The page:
According to the GSMA’s recently launched 2019 State of the Industry report, mobile money achieved some major milestones last year: There are now more than 1 billion accounts, and for the first time, the majority of transaction values are digital. But according to Arunjay Katakam, mobile money providers will soon face a new challenge that could upend their industry, as internet-based "over-the-top" payments providers are poised to transform the competitive landscape.
Technologies like geospatial imagery, machine learning and affordable batteries are generating ever more innovative ways to target customers with off-grid energy solutions. But according to analysts at the Duke University Energy Access Project, public policy is struggling to keep up with these rapid-fire developments, leaving vast amounts of human capacity and productivity untapped. They explore how to address this disconnect between government and the private sector.
Kenya is arguably the world's top mobile money market, and one reason for its success is that a “trigger” event – the post-election violence of 2008 – forced the rapid, large-scale adoption of mobile payment services. Jill Lagos Shemin explores how the unique demands of the coronavirus pandemic could prove to be a similar catalyst for mobile money growth in other countries, and how providers and other stakeholders can build upon this momentum to create more inclusive digital ecosystems for underserved customers.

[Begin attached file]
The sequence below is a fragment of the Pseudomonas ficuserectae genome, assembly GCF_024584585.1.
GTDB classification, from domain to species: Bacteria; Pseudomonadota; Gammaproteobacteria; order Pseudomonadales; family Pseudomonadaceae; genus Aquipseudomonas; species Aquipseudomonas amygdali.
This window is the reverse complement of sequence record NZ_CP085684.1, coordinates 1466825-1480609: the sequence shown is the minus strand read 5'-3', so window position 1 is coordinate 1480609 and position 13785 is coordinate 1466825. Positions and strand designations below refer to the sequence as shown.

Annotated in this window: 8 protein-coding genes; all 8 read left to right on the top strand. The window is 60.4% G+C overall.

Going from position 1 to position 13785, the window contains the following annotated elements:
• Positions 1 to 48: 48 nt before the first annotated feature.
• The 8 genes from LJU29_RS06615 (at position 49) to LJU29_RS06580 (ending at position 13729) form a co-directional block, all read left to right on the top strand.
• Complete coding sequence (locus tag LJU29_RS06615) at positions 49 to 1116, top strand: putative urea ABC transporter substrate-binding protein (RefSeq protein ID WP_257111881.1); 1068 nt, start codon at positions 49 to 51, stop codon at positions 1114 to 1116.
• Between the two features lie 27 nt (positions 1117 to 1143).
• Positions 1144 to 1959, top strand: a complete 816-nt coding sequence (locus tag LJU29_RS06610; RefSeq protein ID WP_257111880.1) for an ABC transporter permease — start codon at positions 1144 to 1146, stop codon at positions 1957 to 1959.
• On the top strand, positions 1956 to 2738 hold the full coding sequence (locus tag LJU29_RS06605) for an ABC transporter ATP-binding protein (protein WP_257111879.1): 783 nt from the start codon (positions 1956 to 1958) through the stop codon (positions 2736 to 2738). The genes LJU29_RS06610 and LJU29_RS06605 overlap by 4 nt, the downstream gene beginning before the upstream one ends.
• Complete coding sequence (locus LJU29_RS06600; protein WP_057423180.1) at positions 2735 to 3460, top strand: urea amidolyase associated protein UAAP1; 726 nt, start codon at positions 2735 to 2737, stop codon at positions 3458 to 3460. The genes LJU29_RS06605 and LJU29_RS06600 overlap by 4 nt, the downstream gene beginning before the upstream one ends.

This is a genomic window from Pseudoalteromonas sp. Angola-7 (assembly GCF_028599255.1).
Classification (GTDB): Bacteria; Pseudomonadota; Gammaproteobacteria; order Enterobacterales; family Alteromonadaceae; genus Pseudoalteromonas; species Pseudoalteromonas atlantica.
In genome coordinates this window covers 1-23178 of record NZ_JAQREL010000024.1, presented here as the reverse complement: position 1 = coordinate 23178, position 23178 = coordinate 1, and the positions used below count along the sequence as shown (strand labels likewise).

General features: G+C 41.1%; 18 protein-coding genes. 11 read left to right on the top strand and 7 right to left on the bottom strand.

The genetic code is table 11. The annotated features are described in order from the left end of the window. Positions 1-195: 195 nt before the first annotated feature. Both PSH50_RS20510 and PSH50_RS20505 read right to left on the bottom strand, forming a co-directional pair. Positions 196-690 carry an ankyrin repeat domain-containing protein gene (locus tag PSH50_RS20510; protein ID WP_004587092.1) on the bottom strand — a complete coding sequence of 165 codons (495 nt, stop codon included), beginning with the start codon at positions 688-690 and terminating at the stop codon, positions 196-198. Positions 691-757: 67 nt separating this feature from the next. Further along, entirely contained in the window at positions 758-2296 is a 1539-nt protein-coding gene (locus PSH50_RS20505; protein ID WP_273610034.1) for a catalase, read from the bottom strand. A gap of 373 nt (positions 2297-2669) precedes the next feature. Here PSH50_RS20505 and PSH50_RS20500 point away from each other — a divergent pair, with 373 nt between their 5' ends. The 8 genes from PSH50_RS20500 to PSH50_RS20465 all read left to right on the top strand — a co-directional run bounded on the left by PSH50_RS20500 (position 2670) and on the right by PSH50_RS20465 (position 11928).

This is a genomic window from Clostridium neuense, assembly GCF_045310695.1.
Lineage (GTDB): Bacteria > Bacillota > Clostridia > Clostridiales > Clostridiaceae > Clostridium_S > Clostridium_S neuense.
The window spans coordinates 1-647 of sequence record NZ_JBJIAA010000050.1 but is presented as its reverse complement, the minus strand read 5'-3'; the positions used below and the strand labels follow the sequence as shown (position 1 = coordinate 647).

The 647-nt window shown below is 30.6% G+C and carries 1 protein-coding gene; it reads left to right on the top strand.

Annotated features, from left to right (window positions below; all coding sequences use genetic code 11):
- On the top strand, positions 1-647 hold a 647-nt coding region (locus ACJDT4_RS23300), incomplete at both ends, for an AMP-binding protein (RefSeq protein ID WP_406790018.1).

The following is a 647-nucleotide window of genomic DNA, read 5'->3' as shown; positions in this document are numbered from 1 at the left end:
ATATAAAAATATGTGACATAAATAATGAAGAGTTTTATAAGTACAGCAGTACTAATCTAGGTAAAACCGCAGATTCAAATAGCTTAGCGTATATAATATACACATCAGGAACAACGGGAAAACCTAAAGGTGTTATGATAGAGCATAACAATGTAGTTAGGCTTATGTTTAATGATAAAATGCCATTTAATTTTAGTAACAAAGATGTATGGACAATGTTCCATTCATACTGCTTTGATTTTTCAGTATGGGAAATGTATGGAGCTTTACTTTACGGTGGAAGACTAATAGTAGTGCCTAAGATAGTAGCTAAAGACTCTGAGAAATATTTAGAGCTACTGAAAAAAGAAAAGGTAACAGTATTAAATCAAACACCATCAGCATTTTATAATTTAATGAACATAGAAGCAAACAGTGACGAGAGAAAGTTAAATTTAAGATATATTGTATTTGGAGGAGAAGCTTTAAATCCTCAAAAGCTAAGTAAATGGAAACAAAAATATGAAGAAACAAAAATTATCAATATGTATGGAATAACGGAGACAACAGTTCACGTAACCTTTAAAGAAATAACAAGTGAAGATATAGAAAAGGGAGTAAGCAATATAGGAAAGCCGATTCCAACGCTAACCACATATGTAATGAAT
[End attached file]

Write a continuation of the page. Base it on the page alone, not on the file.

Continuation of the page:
An Overlooked Obstacle to Digital Finance in Nigeria: How Persistent Right of Way Issues Have Hindered Financial Inclusion
Mobile financial services have rapidly boosted financial inclusion in sub-Saharan Africa. But the region’s largest economy, Nigeria, has consistently failed to keep pace with its peers. Many analysts have attributed this to the country’s regulatory caution, but according to Olayinka David-West and Ibukun Taiwo at the Sustainable and Inclusive Digital Financial Services initiative of the Lagos Business School, there's an even more fundamental obstacle the country must overcome.
Lights, Camera – Health Education: How Animated Videos are Advancing Maternal Health in India and Beyond
In India, there is just one government doctor for every 10,189 people – a situation that often results in poor access to pregnancy-related health care. Without reliable medical advice, many women fall prey to myths and misconceptions about pregnancy and newborn care. MedHealth TV is addressing this issue with animated educational videos in local languages. Its founder, Padma Rammoorthy, discusses the approach and its impact.